• Train your members on proven and reliable methods. When you think they have mastered the task, encourage them to lead the next session. There’s no better way to test your comprehension than to teach.
  • Be slow and calculated in your training. Ensure that everyone understands exactly what you’re trying to teach them before moving to the next step. This helps avoid miscommunications and misunderstandings that could lead to injury or failure on the fireground.
  • Always wear appropriate PPE. We work in full gear to avoid injury. We should train in full gear to avoid injury as well.
  • When training in the manipulation of hand tools, saws and ladders, always use safe and proper techniques. Train your members to be ambidextrous too, as you cannot always work from your preferred position of comfort or from your strong side. Preparing your members to function in unnatural positions pays big dividends on the fireground in terms of a lack of awkwardness and safe operations.
  • Know and understand your policies, guidelines and procedures and ensure that the members working with you understand them as well.
  • Train your members on proper techniques. Discuss, show and insist that they display the understanding through manipulative exercises. Their complete understanding of the tactic, technique and goal is necessary so that on the fireground, you can do your job as a supervisor, which is to identify and correct inappropriate actions.

Remember, training time is discretionary time. There’s no excuse for not using every possible safety measure. Injuries that occur during training are a sure sign of poor leadership.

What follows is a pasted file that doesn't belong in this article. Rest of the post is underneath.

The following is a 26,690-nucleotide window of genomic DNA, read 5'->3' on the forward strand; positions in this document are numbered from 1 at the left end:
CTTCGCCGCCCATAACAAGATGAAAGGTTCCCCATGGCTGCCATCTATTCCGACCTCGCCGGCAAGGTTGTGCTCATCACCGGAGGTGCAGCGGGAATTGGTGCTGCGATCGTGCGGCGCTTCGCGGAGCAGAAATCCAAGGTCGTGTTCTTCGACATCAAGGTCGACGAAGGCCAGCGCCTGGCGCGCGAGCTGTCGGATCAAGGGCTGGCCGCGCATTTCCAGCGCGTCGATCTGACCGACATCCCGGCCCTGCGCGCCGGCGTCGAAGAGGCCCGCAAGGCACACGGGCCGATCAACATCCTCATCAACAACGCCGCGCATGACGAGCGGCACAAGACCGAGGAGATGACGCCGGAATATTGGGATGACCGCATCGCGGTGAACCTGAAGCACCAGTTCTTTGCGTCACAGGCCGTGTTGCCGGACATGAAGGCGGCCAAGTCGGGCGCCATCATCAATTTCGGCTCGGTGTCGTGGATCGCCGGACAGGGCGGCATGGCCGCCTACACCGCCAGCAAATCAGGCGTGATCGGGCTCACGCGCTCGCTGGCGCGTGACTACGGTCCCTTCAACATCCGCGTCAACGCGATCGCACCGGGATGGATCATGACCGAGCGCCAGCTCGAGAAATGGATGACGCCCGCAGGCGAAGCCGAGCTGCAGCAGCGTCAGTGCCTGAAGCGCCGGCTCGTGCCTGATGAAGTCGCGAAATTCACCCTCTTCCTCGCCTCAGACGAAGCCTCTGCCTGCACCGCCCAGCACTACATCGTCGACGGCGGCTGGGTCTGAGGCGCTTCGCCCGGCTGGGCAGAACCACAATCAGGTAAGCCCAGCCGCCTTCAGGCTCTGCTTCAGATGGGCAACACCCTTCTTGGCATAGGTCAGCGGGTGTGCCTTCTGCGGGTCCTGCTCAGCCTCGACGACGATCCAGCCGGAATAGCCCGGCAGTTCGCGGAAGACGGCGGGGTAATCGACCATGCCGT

Members’ complete understanding of the tactic, technique and goal is necessary so that on the fireground, you can do your job as a supervisor, which is to identify and correct inappropriate actions.

Photo/Chris DelBello

Ongoing education

An officer’s training and education is crucial to the company’s performance and success. Officers or aspiring officers should dig deep for their education and learning opportunities – and your education should be focused on your position. I imagine no one in your company cares about your degree in business ethics when operating on a questionable roof. Your education should be focused on sound practices and proven tactics – and never-ending.

If you’re one of those firefighters thinking, “If my department doesn’t pay for me to have this training, then I’m not going to seek additional training,” well, I am sorry. You are just not officer material and that’s the simple truth. Your education and training in this field is entirely on you. It is solely your responsibility, as are the civilians you swore to protect and the safety of the men and women who could work under your command.

Company officer expectations

It cannot be put any simpler: The training of your crew is all on you as the company officer.

As an officer, your supervisors expect you to use good judgement. They expect you to use practices that are as safe as possible in all aspects of your duties. They expect you to prepare your members through sound training – and they expect this daily. They promoted you to officer for this exact reason.